String Quartet No. 8, movement 1 - Shostakovich

HideShow resource information
  • Created by: Annie
  • Created on: 15-03-12 10:42


  • Dmitri Shostakovich lived all his life in Russia, where he was one of several prominent composers who periodically suffered harsh criticism from the Soviet state
  • In 1960, Shostakovich was deeply humiliated by being forced to join the Communist party
  • In July of that year Shostakovich visited Germany where he saw the remains of the beautiful and historic city of Dresden after its intensive bombing in the Second World War
  • It is said that this experience inspired his eight string quartet, completed in just three days and dedicated to the 'memory of the victims of fascism and war'
  • The words have the potential double meaning that many Russian dissidents used under the Soviet regime in Russia
  • They had long referred to the Communists as 'fascists' and they would have understood that 'victims of facism' did not necessarily refer exclusively to those persecuted by the Nazis. It is likely that Shostakovich saw himself as one of those victims and intended the eighth quartet to be his final work and own memorial
  • The string quartet (for two violins, a viola and a cello) has been the most popular type of chamber music since the late 18th century
  • This quartet is in five interconnected movements, and this is the first

The cipher and the quotations

  • The personal nature of this work is evident in Shostokovich's use of quotations from earlier works, almost as if he is looking back on his life
  • He makes use of a cipher - in this case, a group of letters with a hidden meaning
  • It is first heard in the opening cello notes: D-Eb-C-B
  • In German these pitches are known as D-Es-C-H and, since, Es is pronounced like the letter S, they transliterate to D Sch(ostakovich), a musical encryption of the German version of part of the composer's name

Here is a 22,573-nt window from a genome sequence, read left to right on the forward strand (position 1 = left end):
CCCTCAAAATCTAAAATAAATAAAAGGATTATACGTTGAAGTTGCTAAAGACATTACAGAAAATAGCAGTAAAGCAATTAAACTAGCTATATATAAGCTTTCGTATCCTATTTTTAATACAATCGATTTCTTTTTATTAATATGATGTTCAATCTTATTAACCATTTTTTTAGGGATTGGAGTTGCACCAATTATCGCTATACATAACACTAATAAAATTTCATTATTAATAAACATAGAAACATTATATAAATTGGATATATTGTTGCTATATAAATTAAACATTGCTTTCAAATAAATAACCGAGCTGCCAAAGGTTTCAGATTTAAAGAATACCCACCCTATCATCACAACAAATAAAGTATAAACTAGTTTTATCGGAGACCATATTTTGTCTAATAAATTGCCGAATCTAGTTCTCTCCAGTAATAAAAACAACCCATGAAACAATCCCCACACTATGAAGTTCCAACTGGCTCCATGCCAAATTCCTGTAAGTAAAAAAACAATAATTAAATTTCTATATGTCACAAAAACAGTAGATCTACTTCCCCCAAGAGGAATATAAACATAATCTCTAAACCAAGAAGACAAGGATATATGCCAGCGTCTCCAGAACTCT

• He used this motto in other works but in the eight quartet it permeates the music, giving the work a powerful sense of unity


  • The first movement of the quartet is in arch form, which we can represent as A B C B1 A1
  • The last two sections are modified repeats of the first two sections, with their order reversed
  • A = bars 0-27
  • B = bars 28-49
  • C = bars 50-86
  • B1 = bars 87-104
  • A1 = bars 104-126
  • The movement begins with an anacrusis
  • Although the time signature is 4/4, Shostakovich's metronome mark suggests a slow minim beat


  • The movement opens with imitative treatment of the DSCH motif heard first by the cello (C minor) and answered by the viola (G minor), restated by the second violin (C minor) and answered by the first violin (F minor)
  • Although the harmony is dissonant this choice of keys (I, IV and V in C minor) reveals how Shostakovich's style is often essentially tonal, although there are no simple cadences to define this tonality
  • The low tessitura of all the parts establishes the sombre tone of the movement from the outset
  •  DSCH returns to the viola (marked 'solo') in bars…


No comments have yet been made

Similar Music resources:

See all Music resources »See all resources »